All the movie versions, including the 1951 rendition, are based on the great 1938 sci-fi story "Who Goes There?" Written by John W. Campbell at age 28, it was his last major piece of fiction. After that, he concentrated solely upon editing Astounding Science Fiction magazine, the key vehicle in launching the Golden Age of Hard Science Fiction. In the summer of 1939 alone, Campbell published the first stories of (among others) Isaac Asimov and Robert Heinlein.
"Who Goes There?" is the story of American scientists holed up for the winter in a research station in Antarctica. They find an ancient spaceship buried under the ice and dig up a frozen body, which (foolishly) they allow to thaw. The alien wakes up and begins to eat people.
Ho-hum, right? But the thing has a peculiar talent: after he eats somebody, he can split into two and change himself into that person, physically and even mentally. Paranoia, carnage, and more paranoia ensue. If the alien(s) eat everybody at the station, they'll then eat the first supply plane pilot in the spring and take over the human race. How can you tell who is man and who is monster?
This helped inspire Heinlein's Puppet Masters and the film "Invasion of the Body Snatchers."
Campbell had written the same idea at least once before, in a light-hearted story called "The Brain Eaters of Mars," but "Who Goes There?" was clearly a climactic effort for Campbell.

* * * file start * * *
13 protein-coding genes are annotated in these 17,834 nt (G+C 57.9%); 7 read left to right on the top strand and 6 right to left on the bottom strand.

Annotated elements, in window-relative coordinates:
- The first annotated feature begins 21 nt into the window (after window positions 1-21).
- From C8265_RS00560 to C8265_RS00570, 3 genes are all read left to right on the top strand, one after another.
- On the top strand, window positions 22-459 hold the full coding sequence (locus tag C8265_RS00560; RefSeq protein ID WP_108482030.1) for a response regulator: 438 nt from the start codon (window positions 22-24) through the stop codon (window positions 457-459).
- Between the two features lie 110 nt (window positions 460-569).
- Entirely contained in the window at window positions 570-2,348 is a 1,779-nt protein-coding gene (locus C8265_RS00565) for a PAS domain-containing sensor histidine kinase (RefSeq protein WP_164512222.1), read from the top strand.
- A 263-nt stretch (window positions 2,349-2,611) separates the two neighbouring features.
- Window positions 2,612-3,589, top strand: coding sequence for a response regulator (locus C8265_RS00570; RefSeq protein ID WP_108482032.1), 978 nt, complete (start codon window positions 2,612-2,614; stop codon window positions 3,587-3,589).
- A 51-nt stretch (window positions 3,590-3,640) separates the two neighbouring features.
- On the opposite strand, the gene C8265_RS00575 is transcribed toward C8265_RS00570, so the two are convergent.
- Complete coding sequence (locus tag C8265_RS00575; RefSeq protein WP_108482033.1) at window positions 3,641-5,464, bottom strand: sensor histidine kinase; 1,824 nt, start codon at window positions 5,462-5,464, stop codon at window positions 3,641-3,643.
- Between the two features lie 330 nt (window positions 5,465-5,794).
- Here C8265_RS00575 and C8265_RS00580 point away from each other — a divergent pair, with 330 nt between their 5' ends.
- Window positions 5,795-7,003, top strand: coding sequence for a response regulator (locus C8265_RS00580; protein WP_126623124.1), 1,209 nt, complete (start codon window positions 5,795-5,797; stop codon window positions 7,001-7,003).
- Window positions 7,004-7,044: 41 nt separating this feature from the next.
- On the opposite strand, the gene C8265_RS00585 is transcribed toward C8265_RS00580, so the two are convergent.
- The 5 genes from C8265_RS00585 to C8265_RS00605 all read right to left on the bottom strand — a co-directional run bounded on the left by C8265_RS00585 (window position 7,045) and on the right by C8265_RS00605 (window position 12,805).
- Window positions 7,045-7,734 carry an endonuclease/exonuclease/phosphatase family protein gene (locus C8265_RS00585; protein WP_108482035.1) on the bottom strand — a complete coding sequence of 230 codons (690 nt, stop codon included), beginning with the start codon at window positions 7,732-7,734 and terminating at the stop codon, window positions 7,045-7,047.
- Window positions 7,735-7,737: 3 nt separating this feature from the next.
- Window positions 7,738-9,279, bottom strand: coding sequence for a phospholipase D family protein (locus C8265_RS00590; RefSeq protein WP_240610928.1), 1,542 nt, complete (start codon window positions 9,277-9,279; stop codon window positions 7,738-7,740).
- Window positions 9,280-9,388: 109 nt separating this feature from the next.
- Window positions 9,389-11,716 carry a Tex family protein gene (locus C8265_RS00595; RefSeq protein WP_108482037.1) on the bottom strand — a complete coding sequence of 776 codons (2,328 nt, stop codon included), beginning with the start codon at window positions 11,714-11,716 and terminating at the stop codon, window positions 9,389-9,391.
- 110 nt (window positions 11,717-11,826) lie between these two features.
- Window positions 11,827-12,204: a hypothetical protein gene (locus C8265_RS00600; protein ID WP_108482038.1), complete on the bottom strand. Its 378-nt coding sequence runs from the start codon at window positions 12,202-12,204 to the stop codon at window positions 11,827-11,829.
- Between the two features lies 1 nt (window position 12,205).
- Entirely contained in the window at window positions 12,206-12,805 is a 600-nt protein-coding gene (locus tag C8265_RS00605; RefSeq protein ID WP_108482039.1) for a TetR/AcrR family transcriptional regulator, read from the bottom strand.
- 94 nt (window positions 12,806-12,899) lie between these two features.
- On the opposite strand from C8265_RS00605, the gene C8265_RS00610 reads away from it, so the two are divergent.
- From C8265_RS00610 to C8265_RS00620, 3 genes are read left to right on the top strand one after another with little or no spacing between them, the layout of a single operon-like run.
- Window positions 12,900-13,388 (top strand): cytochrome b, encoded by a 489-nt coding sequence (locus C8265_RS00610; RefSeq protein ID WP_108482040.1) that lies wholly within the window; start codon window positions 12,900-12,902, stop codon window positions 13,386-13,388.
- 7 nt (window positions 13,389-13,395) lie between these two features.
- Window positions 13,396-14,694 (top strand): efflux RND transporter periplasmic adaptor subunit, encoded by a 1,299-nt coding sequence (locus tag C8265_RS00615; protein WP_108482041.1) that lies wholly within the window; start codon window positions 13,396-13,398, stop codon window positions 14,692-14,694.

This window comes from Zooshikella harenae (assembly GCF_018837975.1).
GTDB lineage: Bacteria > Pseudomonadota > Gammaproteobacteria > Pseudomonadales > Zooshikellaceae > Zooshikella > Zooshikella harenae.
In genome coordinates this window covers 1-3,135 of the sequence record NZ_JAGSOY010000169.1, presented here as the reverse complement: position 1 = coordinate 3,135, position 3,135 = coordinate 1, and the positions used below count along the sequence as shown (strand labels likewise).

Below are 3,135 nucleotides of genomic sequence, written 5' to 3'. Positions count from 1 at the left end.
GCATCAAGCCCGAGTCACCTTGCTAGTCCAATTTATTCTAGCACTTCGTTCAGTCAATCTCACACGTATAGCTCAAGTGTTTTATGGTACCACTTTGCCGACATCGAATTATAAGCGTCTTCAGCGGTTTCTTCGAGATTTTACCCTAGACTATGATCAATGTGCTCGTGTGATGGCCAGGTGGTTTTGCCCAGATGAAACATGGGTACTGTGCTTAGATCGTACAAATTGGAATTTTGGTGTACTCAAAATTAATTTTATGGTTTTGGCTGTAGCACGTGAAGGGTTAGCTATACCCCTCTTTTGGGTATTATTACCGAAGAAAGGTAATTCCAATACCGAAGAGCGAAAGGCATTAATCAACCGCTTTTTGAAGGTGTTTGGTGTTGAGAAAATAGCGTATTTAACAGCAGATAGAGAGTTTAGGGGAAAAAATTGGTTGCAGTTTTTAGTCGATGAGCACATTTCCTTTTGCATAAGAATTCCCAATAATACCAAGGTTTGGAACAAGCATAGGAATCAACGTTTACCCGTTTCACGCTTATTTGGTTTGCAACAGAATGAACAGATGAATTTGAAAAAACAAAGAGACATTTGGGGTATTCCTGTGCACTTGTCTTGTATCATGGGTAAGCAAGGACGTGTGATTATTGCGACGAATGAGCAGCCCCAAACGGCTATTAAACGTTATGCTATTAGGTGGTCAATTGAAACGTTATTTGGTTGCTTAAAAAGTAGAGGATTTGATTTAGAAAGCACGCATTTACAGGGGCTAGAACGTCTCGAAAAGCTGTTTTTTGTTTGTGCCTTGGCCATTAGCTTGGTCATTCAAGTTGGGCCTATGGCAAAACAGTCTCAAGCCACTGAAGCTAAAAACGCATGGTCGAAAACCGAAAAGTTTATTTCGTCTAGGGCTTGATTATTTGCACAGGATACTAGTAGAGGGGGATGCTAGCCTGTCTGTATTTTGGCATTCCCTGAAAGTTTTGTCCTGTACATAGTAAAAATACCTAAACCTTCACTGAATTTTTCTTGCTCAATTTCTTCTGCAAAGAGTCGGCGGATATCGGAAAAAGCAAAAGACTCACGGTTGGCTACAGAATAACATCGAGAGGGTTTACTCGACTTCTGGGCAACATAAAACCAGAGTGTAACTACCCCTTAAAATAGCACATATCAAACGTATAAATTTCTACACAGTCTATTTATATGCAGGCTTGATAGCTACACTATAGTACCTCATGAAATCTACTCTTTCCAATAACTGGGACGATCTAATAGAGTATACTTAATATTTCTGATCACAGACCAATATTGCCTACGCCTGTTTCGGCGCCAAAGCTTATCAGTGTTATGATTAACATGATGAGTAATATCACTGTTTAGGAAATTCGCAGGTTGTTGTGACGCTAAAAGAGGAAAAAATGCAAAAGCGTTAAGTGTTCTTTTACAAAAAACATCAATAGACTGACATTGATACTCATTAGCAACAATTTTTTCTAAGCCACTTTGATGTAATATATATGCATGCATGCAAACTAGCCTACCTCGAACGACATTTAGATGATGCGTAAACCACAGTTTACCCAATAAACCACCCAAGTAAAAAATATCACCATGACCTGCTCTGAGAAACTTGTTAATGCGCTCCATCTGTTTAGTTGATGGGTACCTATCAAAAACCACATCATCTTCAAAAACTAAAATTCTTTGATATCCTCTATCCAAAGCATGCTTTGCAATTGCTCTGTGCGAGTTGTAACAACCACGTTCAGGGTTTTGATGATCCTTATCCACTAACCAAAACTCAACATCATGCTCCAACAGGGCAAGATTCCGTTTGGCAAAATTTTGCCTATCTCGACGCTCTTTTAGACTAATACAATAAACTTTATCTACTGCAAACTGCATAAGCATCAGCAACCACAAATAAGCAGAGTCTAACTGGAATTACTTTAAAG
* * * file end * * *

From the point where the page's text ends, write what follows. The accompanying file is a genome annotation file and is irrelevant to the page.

The Wikipedia page on Campbell offers a wild biographical theory about the origin of this concept in Campbell's youth:
"His mother, Dorothy (née Strahern) was warm but changeable of character and had an identical twin who visited them often and who disliked young John. John was unable to tell them apart and was frequently coldly rebuffed by the person he took to be his mother. ... As Sam Moskowitz has written about Campbell in his early critical study of science-fiction writers, "From the memories of his childhood he drew the most fearsome agony of the past: the doubts, the fears, the shock, and the frustration of repeatedly discovering that the woman who looked so much like his mother was not who she seemed. Who goes there? Friend or foe?""